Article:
Sustainable Design for Schools


As a result of poor conditions of many school buildings nationally, there is a growing body of support to fund school building renovation and new design initiatives. The rationale behind this support is twofold. First, the argument is made that students need a healthy and safe environment to support academic goals for learning. Secondly, a case is made to repair and build schools that are cost effective to operate so public funds are not wasted and more funds are directly available for student education.

A parallel discussion gaining more recognition centers on "green design," which refers to designing buildings (such as homes, offices, educational centers) and interior spaces with a commitment to merge environmental needs, sound economic decisions, and human needs for healthy, and, in the case of workplaces, productive environments. By linking green design and the national need for new and updated school buildings – there is an opportunity to apply innovative principles of design and, in particular sustainable design, to plans for new school buildings. This, in turn, creates an opportunity to use sustainable design as a tool to help schools fulfill their educational mission. Sustainable design can create an environment conducive to learning. The impacts of poor design and the benefits of sustainable design on student performance have been documented.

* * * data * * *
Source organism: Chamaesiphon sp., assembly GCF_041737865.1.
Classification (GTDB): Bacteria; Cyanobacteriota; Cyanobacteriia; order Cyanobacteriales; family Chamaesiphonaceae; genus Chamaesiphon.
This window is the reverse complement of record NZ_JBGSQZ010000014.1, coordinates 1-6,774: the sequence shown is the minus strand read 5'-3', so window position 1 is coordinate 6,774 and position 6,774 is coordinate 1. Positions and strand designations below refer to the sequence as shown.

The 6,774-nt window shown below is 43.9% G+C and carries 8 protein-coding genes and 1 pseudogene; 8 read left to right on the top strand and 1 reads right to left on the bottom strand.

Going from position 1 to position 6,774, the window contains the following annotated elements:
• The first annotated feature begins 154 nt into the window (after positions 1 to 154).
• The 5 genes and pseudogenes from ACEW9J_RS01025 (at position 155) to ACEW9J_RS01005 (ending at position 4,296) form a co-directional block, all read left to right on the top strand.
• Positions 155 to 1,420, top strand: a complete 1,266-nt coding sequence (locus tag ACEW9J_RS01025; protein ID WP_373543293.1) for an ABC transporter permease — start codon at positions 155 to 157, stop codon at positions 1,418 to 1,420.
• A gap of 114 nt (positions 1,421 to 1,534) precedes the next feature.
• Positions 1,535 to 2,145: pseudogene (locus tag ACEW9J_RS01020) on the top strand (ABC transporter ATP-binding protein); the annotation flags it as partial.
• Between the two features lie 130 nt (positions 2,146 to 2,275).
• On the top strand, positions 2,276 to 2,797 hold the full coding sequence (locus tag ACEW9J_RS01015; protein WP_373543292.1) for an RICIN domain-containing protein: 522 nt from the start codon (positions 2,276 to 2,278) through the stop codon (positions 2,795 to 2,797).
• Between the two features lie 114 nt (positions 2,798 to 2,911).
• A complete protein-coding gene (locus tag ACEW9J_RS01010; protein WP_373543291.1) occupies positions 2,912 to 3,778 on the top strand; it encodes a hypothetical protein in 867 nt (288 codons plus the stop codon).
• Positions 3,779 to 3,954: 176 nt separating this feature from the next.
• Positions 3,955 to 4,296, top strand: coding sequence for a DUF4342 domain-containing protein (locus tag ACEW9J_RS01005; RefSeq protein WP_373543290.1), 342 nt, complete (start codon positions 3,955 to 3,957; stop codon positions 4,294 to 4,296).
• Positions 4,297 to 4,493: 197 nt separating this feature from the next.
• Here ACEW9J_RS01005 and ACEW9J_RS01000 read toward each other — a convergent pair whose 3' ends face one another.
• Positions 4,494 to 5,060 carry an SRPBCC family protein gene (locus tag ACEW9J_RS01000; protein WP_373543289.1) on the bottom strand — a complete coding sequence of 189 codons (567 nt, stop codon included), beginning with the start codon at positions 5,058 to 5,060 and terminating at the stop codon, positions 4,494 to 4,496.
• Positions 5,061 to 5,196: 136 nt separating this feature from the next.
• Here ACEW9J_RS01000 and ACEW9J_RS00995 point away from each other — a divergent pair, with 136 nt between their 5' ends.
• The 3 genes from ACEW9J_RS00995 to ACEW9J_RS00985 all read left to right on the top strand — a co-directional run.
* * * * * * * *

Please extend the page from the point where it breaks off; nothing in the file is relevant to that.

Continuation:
Several components may be considered in looking at sustainable design for schools. They include the built environment (buildings and facilities), the learning environment, and the operations and maintenance environment. The built environment includes the outer shell of the building and the systems and materials that go into making the building a safe and protected shelter for occupants. It also includes the site. The learning environment includes the community of people –– teachers, administrative and support staff, parents and volunteers – who use curriculum and other teaching materials to help students reach academic and social goals for learning and achievement. The operations and maintenance environment includes the materials and systems that are required to keep the school building and grounds operating safely and cost effectively.

The components - the built, learning, and operations and maintenance environments - are interdependent but, for the purposes of this report, the discussion will focus on the built environment. This report will provide an overview of practical applications of specific sustainable design principles, the impacts of design features on student performance, and three descriptions of experiences from school districts that have incorporated sustainable design principles into new school buildings.


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